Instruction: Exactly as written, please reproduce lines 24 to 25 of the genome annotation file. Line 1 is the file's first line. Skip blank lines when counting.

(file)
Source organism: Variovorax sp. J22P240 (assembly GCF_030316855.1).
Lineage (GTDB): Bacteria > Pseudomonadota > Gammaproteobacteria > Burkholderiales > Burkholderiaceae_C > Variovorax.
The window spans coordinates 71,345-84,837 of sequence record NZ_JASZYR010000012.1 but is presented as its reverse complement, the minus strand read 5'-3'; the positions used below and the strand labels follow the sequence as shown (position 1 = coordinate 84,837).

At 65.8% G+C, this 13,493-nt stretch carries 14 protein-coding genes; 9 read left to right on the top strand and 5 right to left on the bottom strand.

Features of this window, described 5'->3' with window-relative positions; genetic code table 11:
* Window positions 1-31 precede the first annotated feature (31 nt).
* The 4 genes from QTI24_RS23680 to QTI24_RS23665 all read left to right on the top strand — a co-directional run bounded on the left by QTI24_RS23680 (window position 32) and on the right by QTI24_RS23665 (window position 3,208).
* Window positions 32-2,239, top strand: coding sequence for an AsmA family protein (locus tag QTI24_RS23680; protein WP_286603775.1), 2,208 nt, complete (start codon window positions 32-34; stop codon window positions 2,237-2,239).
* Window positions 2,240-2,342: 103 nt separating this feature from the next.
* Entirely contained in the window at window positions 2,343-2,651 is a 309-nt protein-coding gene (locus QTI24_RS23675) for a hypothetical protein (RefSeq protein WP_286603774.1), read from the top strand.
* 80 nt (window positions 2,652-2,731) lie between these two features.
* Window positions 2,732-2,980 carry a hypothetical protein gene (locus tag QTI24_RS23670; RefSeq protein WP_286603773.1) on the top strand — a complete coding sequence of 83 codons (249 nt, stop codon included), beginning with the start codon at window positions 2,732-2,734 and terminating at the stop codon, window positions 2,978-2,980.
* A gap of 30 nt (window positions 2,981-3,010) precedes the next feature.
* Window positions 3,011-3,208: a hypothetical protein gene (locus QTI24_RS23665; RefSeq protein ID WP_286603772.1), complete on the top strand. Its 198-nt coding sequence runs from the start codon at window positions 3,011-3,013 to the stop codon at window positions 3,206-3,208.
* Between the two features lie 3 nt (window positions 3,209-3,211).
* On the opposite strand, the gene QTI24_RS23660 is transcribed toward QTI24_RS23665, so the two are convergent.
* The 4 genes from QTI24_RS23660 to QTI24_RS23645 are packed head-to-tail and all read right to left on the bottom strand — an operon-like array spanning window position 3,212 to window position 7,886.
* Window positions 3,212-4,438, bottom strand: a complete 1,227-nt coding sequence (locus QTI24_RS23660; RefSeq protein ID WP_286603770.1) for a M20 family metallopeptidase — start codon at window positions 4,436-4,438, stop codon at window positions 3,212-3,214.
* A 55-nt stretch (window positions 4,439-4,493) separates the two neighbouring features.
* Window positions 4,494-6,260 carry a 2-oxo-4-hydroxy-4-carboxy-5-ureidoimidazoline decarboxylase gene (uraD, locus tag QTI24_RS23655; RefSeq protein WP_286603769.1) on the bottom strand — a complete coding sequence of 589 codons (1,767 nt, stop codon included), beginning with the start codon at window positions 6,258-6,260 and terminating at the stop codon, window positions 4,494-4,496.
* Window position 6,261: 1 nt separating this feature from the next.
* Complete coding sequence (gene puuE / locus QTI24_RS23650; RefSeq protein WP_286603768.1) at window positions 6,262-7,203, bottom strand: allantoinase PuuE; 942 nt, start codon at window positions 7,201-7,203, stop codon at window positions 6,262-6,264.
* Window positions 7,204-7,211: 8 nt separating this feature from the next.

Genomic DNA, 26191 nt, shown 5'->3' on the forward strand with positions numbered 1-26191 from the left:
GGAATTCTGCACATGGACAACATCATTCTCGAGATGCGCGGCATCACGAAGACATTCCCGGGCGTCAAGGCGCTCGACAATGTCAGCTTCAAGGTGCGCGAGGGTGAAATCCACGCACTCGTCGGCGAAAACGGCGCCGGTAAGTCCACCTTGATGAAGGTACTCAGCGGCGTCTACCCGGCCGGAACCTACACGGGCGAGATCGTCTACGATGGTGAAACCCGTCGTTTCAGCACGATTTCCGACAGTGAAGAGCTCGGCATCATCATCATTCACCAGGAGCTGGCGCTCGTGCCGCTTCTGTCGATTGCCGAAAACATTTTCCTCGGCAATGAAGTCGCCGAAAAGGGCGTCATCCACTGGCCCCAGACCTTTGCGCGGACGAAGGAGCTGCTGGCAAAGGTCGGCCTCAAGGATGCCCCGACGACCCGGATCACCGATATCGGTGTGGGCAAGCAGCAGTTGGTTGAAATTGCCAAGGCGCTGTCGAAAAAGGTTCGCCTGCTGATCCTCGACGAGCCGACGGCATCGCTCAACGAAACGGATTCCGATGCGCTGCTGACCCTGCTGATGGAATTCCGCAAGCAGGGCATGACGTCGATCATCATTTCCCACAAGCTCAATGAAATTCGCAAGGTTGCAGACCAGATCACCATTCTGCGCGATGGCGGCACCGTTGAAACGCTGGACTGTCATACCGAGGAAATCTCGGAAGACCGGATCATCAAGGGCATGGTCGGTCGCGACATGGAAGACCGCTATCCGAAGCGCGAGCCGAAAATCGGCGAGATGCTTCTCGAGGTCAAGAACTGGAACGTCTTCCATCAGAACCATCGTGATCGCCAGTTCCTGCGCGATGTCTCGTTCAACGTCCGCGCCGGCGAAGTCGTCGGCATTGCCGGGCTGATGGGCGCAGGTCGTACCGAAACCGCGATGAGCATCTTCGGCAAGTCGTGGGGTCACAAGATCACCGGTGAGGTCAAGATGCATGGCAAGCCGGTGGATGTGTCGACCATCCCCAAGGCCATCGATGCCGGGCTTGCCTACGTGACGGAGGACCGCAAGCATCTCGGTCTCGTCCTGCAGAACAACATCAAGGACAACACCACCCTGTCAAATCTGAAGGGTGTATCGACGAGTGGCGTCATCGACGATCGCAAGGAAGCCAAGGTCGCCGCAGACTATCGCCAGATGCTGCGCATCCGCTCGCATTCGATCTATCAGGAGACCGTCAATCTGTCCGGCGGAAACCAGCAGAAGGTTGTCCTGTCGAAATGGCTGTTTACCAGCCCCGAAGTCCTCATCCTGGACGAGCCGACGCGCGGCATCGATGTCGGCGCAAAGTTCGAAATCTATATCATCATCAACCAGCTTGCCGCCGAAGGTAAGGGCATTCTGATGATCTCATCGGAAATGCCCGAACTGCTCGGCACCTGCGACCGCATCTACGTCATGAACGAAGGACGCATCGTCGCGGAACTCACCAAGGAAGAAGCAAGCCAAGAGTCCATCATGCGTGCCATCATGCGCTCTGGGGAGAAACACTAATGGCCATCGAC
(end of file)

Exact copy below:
Genomic DNA, 26191 nt, shown 5'->3' on the forward strand with positions numbered 1-26191 from the left:
GGAATTCTGCACATGGACAACATCATTCTCGAGATGCGCGGCATCACGAAGACATTCCCGGGCGTCAAGGCGCTCGACAATGTCAGCTTCAAGGTGCGCGAGGGTGAAATCCACGCACTCGTCGGCGAAAACGGCGCCGGTAAGTCCACCTTGATGAAGGTACTCAGCGGCGTCTACCCGGCCGGAACCTACACGGGCGAGATCGTCTACGATGGTGAAACCCGTCGTTTCAGCACGATTTCCGACAGTGAAGAGCTCGGCATCATCATCATTCACCAGGAGCTGGCGCTCGTGCCGCTTCTGTCGATTGCCGAAAACATTTTCCTCGGCAATGAAGTCGCCGAAAAGGGCGTCATCCACTGGCCCCAGACCTTTGCGCGGACGAAGGAGCTGCTGGCAAAGGTCGGCCTCAAGGATGCCCCGACGACCCGGATCACCGATATCGGTGTGGGCAAGCAGCAGTTGGTTGAAATTGCCAAGGCGCTGTCGAAAAAGGTTCGCCTGCTGATCCTCGACGAGCCGACGGCATCGCTCAACGAAACGGATTCCGATGCGCTGCTGACCCTGCTGATGGAATTCCGCAAGCAGGGCATGACGTCGATCATCATTTCCCACAAGCTCAATGAAATTCGCAAGGTTGCAGACCAGATCACCATTCTGCGCGATGGCGGCACCGTTGAAACGCTGGACTGTCATACCGAGGAAATCTCGGAAGACCGGATCATCAAGGGCATGGTCGGTCGCGACATGGAAGACCGCTATCCGAAGCGCGAGCCGAAAATCGGCGAGATGCTTCTCGAGGTCAAGAACTGGAACGTCTTCCATCAGAACCATCGTGATCGCCAGTTCCTGCGCGATGTCTCGTTCAACGTCCGCGCCGGCGAAGTCGTCGGCATTGCCGGGCTGATGGGCGCAGGTCGTACCGAAACCGCGATGAGCATCTTCGGCAAGTCGTGGGGTCACAAGATCACCGGTGAGGTCAAGATGCATGGCAAGCCGGTGGATGTGTCGACCATCCCCAAGGCCATCGATGCCGGGCTTGCCTACGTGACGGAGGACCGCAAGCATCTCGGTCTCGTCCTGCAGAACAACATCAAGGACAACACCACCCTGTCAAATCTGAAGGGTGTATCGACGAGTGGCGTCATCGACGATCGCAAGGAAGCCAAGGTCGCCGCAGACTATCGCCAGATGCTGCGCATCCGCTCGCATTCGATCTATCAGGAGACCGTCAATCTGTCCGGCGGAAACCAGCAGAAGGTTGTCCTGTCGAAATGGCTGTTTACCAGCCCCGAAGTCCTCATCCTGGACGAGCCGACGCGCGGCATCGATGTCGGCGCAAAGTTCGAAATCTATATCATCATCAACCAGCTTGCCGCCGAAGGTAAGGGCATTCTGATGATCTCATCGGAAATGCCCGAACTGCTCGGCACCTGCGACCGCATCTACGTCATGAACGAAGGACGCATCGTCGCGGAACTCACCAAGGAAGAAGCAAGCCAAGAGTCCATCATGCGTGCCATCATGCGCTCTGGGGAGAAACACTAATGGCCATCGAC